“Treuer is an easy companion: thoughtful, provocative, and challenging. He tells a disturbing yet heroic story that may very well be seen as a definition of ‘American exceptionalism.’” (Washington Post)

What members say

Average Customer Ratings

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  • Overall
    5 out of 5 stars

best book

loved the book I'm glad to find a book that went into vivid detail of the history and modern of the indigenous people. creek nation.

2 of 2 people found this review helpful

  • Overall
    5 out of 5 stars
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    5 out of 5 stars
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    5 out of 5 stars

A great review of Native American history

This was a very insightful follow up to Dee Brown and has given me a better handle on what the post Wounded Knee world turned up... I highly recommend...

2 of 2 people found this review helpful

  • Overall
    2 out of 5 stars
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    1 out of 5 stars
  • Story
    2 out of 5 stars
  • Cheryl w
  • mountain view, ca United States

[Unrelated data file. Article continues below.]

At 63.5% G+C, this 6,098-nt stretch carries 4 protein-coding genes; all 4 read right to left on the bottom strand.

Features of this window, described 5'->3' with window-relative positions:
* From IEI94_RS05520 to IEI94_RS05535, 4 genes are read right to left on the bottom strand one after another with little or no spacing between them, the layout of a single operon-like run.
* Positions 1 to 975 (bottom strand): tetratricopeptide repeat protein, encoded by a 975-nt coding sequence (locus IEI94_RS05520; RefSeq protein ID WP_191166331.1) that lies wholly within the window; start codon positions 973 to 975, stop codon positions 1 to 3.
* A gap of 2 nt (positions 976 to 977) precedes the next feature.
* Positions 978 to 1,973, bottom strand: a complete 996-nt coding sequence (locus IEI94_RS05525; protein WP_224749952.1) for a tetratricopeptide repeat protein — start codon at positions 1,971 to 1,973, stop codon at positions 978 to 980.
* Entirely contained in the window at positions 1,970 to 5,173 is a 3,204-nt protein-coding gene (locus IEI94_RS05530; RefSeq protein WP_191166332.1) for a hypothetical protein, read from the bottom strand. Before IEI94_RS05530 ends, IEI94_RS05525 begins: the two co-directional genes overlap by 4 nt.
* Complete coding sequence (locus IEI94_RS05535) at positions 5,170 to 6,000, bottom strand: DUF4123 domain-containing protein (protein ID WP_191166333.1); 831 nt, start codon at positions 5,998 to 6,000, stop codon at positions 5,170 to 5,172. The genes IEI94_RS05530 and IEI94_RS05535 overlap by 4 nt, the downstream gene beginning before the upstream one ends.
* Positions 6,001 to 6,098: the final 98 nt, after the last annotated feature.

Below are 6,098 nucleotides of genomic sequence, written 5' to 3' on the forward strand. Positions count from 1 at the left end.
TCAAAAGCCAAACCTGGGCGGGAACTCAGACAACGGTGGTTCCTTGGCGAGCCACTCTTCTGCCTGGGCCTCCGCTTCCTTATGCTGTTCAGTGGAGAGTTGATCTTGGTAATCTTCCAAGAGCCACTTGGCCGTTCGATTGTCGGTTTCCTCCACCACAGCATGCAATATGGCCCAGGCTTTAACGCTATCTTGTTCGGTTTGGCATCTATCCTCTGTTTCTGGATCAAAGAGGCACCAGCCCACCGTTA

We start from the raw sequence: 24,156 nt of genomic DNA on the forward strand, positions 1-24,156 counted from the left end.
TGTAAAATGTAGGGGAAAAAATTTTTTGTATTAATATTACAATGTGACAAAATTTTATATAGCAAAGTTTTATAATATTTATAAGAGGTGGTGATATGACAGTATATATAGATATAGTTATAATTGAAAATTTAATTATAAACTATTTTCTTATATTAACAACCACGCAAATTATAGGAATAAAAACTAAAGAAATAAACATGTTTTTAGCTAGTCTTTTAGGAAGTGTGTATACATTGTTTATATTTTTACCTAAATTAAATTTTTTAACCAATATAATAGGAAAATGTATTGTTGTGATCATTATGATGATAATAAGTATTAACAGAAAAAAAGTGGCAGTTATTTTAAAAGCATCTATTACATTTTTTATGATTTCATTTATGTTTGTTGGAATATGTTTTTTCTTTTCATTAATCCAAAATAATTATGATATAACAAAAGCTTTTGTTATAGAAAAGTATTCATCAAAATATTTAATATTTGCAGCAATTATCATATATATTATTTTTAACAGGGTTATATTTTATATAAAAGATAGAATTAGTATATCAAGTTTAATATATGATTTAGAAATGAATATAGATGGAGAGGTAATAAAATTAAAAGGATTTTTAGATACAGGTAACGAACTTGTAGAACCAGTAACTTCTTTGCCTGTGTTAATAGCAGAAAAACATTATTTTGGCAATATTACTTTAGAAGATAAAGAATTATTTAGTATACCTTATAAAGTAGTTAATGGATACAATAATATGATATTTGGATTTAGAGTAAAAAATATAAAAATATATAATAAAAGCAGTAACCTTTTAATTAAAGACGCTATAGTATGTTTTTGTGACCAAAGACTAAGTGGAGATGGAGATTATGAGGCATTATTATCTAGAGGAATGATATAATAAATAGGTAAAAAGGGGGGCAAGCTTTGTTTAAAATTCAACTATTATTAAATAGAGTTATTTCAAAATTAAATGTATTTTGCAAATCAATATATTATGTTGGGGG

• 05-04-19

Terrible narrator!

Struggled! Only finished because I assigned it for bookclub! I liked the last 1/3 a bit because the author was talking about his experiences and, for some reason, the narrator was less dry, dull and monotone.

3 of 5 people found this review helpful

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    4 out of 5 stars
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    1 out of 5 stars
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    5 out of 5 stars

excellent text, awful narrator

David Treuer's book is informative, insightful, and highly interesting. However, Parenteau's mechanical, rushed delivery makes for difficult listening. Her cadence and intonation remind me of high school teachers I had who would read to the class in a very didactic manner. Some narrators allow the audience to appreciate the author's language, but with this narrator, one continuously feels that one is "being read to."

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    1 out of 5 stars
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    2 out of 5 stars

Martial arts and drugs

Save your time and money for a history lesson - this is not a book about the Native Americans

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    2 out of 5 stars
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    3 out of 5 stars
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    2 out of 5 stars

Disjointed

Disjointed, disorganized and tedious. This is a relatively simplistic view of the complaints that the Indians have about the way they’ve been treated their violent lifestyle and where they are today. It throws in anecdotes of violence against Indians and by Indians. It is not worth the time to read or listen to.

1 of 5 people found this review helpful